I heard a thought-provoking commentary on "All Things Considered" last night by a woman named Caroline Langston. She talked about the fact that over the past decade or so her political views have changed, but not her religious views--and wondered whether that was acceptable to her newfound peers on the liberal end of the political spectrum.
One of the problems with the oft-used term "religious left" is that it is sometimes taken to connote people who are theologically liberal in addition to politically liberal. Those of us who are conservative (I prefer the term "orthodox") theologically but liberal politically sometimes pose problems when our religiously-informed political beliefs don't always fall neatly into the traditional liberal categories. Some of you out there may relate to Caroline, who warns her new friends:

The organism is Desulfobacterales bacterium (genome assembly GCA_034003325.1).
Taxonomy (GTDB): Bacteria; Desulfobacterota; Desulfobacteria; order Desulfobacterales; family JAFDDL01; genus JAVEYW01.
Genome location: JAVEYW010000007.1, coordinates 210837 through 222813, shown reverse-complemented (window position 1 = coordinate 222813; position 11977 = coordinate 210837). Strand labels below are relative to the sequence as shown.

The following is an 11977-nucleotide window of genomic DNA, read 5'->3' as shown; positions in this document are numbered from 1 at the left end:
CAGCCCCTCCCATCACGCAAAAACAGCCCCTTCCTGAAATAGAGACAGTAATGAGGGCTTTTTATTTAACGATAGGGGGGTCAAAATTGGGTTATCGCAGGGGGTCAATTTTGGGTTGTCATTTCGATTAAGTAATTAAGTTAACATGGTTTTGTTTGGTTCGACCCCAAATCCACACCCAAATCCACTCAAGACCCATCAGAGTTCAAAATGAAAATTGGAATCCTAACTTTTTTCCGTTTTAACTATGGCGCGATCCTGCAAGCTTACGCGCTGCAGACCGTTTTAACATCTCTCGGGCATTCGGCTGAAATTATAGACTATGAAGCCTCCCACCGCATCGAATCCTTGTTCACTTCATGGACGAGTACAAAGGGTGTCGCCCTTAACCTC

"I'm still pro life, not because I am a tool of the patriarchy as some girl once accused me, but because it seems consistent with others who at risk, vulnerable and unwanted. I have grave concerns about stem cell research, not because I want to shove my religion on others but because I've learned to be suspicious of people who claim that philosophical objections are unimportant. And my disenchantment with the current conservative movement rests on two concepts that the great cannon of Western literature gave me - hubris and sin."
The new political and religious landscape that we'll be exploring on this blog is more complicated than the monolithic one that has been assumed in the past, during the time of what Jim Wallis refers to as the Religious Right's monologue. It will require some tough thinking by people on all sides who may have to rework ideas about who their allies are. As Caroline asks at the end of her commentary: "Is there a place for me at the table, exactly as I am?"